I went into Whole Foods to get a one-ounce taste of a Y'quem at $20 an
They didn't have it, so I tasted a Barolo 2000 Monprivato at $5 per
Then I tasted a Chateau Pavie 1982 Valette St. Emilion 1st Grand Cru
at $10 per shot.
I suppose to really taste, I would've had to let it decant, do a
little rolling it around in the glass, sniff like a fool, gargle it,
let it roll around on the front, middle and rear part of my tongue,
and jump up-and-down like Gordon Ramsay, and of course, drink more
than an ounce.
For a novice, (you know who you are who call me a drinker of Charles
Shaw), the only remarkable note I can make is that I liked the color
of each wine. (Not purple.)
I could not taste nor smell any of the usual buzz words descriptions:
tobacco, cassis, etc.
Guess I'll have to keep trying those $10-$40 bottles of wine. Surely
someone will tell me I couldn't had a better taste test for $16 with
something different. But I enjoyed it.
Tasted another one at $1 a shot --
Chateau Haut-Piquot 2005 Lussac St Emilion.
Dee Dee, when I was first getting into wine sometime back there in the
early 60's, myself and another guy went to a wine bar in DC to sample
some good wines. After an hour, we had run up a tab of $180 and remember
this was in the days when La Tour was to be had for less than $18/blt.
What we learned was that we could taste the same wines at home a lot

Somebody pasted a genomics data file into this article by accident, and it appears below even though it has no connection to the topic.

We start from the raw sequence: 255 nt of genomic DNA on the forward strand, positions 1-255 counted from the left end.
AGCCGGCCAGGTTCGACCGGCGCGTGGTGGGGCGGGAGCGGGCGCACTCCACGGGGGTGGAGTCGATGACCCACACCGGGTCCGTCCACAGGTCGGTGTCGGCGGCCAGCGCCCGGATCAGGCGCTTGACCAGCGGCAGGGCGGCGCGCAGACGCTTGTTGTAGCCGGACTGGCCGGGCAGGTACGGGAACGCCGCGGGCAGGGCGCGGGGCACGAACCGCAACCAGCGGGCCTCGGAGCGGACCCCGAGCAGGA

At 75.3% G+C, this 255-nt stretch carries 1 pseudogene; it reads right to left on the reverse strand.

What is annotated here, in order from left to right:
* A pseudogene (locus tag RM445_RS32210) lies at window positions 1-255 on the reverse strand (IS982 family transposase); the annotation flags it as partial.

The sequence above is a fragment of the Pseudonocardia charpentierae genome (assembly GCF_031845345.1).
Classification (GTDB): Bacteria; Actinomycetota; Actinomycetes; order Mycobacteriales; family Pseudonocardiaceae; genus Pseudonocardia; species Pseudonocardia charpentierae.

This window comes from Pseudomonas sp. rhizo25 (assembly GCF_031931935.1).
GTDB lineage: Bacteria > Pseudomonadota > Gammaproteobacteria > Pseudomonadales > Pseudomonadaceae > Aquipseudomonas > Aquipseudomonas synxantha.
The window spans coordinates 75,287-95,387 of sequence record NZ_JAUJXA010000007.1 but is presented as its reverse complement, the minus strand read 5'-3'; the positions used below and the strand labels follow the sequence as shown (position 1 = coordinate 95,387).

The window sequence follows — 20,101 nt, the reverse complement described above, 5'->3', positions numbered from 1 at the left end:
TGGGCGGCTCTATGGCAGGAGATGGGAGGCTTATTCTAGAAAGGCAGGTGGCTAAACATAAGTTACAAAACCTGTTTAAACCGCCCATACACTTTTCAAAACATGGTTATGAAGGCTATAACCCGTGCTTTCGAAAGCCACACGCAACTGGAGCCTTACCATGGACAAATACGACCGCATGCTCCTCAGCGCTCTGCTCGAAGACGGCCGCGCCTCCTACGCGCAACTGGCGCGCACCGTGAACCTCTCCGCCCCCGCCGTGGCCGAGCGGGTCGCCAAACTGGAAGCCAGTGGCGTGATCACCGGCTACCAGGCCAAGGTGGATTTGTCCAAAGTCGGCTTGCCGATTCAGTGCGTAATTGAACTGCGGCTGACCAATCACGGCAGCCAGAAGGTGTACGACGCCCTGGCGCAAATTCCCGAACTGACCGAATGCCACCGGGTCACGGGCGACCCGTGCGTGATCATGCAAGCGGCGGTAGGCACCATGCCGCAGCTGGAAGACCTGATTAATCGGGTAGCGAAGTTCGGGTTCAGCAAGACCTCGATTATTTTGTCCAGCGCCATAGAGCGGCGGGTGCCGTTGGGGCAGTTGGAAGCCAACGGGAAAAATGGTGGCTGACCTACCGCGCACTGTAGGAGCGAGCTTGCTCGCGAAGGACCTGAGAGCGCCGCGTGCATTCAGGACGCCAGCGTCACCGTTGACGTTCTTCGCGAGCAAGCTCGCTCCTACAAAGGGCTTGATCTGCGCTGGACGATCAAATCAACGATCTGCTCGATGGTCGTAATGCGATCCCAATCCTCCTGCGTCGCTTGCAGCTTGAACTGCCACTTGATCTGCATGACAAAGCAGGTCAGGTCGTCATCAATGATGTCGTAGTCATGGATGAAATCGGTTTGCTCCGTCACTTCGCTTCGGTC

cheaper. Once we formed a group of 6 guys, we also found that we could
learn infinitely more because we could focus the tastings to compare
similar wines. Each month one person would be totally responsible for
the tasting. He had to do the research, shopping and hosting. We divided
the cost at the beginning of the evening. We soon adopted a rule that
all the wines tasted had to be currently available and the
corollary was that no cellar wines be part of our tastings. It is easy
to learn a lot this way.
Hey, you might mean first taste of an expensive wine, but if you
didn't think some wines you had tried were good, you wouldn't still be
trying! Good doesn't have to be expensive.
I like the '82 Pavie, a nice lighter St Emilion, very different from
the newer Pavies.
Prices are better than restaurant pricing (figure the Mascarello is
$150 in a restaurant, '82 Pavie is probably $250+). Not bad for
tastes. 1 oz is hard, though.
thanks for reporting.
1982 Pavie was, in my opinion, expressive of terroir and was a true
Saint-Emilion and the Valettes who owned it were delightful people who
understood their wine and their heritage.